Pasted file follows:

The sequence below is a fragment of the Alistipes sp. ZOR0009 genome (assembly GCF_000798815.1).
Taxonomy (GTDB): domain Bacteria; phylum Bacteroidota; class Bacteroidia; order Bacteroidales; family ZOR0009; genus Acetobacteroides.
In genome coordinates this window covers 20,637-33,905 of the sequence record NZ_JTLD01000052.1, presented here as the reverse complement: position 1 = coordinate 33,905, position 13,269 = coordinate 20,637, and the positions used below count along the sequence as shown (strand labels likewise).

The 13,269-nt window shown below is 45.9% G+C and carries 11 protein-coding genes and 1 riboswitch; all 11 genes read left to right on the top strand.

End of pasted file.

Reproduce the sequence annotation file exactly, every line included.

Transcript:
The sequence below is a fragment of the Alistipes sp. ZOR0009 genome (assembly GCF_000798815.1).
Taxonomy (GTDB): domain Bacteria; phylum Bacteroidota; class Bacteroidia; order Bacteroidales; family ZOR0009; genus Acetobacteroides.
In genome coordinates this window covers 20,637-33,905 of the sequence record NZ_JTLD01000052.1, presented here as the reverse complement: position 1 = coordinate 33,905, position 13,269 = coordinate 20,637, and the positions used below count along the sequence as shown (strand labels likewise).

The 13,269-nt window shown below is 45.9% G+C and carries 11 protein-coding genes and 1 riboswitch; all 11 genes read left to right on the top strand.